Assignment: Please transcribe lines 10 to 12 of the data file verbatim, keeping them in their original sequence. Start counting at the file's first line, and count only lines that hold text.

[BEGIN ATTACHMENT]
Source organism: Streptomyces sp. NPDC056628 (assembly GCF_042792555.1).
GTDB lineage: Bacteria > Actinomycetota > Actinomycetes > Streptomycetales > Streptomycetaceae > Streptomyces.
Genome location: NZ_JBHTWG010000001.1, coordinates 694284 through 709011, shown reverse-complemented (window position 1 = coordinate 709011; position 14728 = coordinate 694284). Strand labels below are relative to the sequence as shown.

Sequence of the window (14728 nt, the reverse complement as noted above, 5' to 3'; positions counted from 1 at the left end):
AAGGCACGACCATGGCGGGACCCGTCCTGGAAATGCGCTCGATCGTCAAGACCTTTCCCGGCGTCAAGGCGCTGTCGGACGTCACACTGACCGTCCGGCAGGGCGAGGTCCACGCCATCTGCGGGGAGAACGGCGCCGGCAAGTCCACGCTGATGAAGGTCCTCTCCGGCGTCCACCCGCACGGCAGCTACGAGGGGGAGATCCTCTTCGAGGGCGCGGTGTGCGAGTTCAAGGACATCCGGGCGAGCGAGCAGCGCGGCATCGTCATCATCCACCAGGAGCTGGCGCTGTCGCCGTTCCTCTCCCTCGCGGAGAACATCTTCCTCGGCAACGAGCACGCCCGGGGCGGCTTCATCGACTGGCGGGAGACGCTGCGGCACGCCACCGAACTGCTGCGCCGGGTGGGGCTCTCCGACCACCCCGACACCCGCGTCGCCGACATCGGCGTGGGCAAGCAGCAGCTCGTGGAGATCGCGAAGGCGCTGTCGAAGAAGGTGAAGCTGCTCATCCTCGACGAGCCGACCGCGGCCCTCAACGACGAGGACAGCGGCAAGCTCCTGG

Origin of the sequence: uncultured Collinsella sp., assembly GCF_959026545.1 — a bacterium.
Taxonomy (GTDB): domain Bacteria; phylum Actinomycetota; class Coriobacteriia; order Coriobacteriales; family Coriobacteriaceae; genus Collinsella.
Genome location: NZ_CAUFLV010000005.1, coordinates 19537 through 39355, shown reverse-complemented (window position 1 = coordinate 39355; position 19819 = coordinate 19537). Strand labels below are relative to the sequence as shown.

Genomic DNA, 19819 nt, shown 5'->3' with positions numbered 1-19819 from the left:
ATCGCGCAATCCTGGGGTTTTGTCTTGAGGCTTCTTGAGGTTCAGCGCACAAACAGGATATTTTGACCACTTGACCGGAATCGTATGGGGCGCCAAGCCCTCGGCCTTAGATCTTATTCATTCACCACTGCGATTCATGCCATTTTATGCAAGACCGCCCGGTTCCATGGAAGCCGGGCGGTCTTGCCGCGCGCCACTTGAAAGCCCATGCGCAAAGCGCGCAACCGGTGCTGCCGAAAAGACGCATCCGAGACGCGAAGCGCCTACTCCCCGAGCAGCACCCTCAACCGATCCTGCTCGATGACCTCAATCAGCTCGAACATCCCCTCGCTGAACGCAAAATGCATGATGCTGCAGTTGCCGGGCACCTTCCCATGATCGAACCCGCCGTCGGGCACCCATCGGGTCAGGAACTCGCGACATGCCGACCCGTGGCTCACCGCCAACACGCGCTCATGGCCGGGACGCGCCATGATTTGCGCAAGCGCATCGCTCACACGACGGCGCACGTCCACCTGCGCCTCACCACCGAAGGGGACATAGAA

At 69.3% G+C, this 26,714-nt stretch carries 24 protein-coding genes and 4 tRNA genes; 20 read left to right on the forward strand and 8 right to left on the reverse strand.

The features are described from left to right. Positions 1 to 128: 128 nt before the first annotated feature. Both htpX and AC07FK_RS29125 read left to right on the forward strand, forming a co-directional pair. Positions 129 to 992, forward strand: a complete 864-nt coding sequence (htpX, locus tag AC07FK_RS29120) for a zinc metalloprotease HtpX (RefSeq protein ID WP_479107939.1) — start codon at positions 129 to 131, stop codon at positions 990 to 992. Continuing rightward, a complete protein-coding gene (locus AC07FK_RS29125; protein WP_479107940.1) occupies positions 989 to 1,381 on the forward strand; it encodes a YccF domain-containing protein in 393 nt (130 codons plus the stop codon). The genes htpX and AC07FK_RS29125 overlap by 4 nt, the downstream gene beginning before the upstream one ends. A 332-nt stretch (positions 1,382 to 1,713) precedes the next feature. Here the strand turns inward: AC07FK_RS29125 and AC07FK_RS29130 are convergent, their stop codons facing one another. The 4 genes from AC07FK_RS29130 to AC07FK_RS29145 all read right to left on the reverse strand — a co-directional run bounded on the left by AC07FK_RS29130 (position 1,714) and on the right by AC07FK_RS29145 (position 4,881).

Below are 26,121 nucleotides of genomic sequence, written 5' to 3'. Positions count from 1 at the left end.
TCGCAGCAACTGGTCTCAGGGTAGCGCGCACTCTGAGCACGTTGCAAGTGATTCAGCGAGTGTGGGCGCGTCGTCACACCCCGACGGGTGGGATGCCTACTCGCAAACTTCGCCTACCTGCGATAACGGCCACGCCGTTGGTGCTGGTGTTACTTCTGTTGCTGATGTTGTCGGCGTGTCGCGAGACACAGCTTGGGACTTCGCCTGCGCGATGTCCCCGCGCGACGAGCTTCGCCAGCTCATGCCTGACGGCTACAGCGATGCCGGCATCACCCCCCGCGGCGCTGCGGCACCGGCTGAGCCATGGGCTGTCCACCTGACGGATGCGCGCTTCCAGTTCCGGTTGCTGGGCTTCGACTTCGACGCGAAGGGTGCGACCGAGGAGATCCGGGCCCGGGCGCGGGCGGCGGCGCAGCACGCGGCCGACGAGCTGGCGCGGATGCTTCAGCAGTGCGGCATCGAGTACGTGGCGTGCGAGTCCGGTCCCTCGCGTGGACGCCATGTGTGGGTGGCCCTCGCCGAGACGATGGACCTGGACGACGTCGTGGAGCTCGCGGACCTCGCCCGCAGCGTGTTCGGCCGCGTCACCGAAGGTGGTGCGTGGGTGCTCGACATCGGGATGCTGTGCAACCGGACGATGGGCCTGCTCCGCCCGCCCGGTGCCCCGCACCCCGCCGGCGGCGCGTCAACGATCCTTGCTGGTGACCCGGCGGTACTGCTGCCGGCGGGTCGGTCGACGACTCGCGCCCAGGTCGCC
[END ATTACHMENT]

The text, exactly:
ATCGCGCAATCCTGGGGTTTTGTCTTGAGGCTTCTTGAGGTTCAGCGCACAAACAGGATATTTTGACCACTTGACCGGAATCGTATGGGGCGCCAAGCCCTCGGCCTTAGATCTTATTCATTCACCACTGCGATTCATGCCATTTTATGCAAGACCGCCCGGTTCCATGGAAGCCGGGCGGTCTTGCCGCGCGCCACTTGAAAGCCCATGCGCAAAGCGCGCAACCGGTGCTGCCGAAAAGACGCATCCGAGACGCGAAGCGCCTACTCCCCGAGCAGCACCCTCAACCGATCCTGCTCGATGACCTCAATCAGCTCGAACATCCCCTCGCTGAACGCAAAATGCATGATGCTGCAGTTGCCGGGCACCTTCCCATGATCGAACCCGCCGTCGGGCACCCATCGGGTCAGGAACTCGCGACATGCCGACCCGTGGCTCACCGCCAACACGCGCTCATGGCCGGGACGCGCCATGATTTGCGCAAGCGCATCGCTCACACGACGGCGCACGTCCACCTGCGCCTCACCACCGAAGGGGACATAGAA

At 69.3% G+C, this 26,714-nt stretch carries 24 protein-coding genes and 4 tRNA genes; 20 read left to right on the forward strand and 8 right to left on the reverse strand.

The features are described from left to right. Positions 1 to 128: 128 nt before the first annotated feature. Both htpX and AC07FK_RS29125 read left to right on the forward strand, forming a co-directional pair. Positions 129 to 992, forward strand: a complete 864-nt coding sequence (htpX, locus tag AC07FK_RS29120) for a zinc metalloprotease HtpX (RefSeq protein ID WP_479107939.1) — start codon at positions 129 to 131, stop codon at positions 990 to 992. Continuing rightward, a complete protein-coding gene (locus AC07FK_RS29125; protein WP_479107940.1) occupies positions 989 to 1,381 on the forward strand; it encodes a YccF domain-containing protein in 393 nt (130 codons plus the stop codon). The genes htpX and AC07FK_RS29125 overlap by 4 nt, the downstream gene beginning before the upstream one ends. A 332-nt stretch (positions 1,382 to 1,713) precedes the next feature. Here the strand turns inward: AC07FK_RS29125 and AC07FK_RS29130 are convergent, their stop codons facing one another. The 4 genes from AC07FK_RS29130 to AC07FK_RS29145 all read right to left on the reverse strand — a co-directional run bounded on the left by AC07FK_RS29130 (position 1,714) and on the right by AC07FK_RS29145 (position 4,881).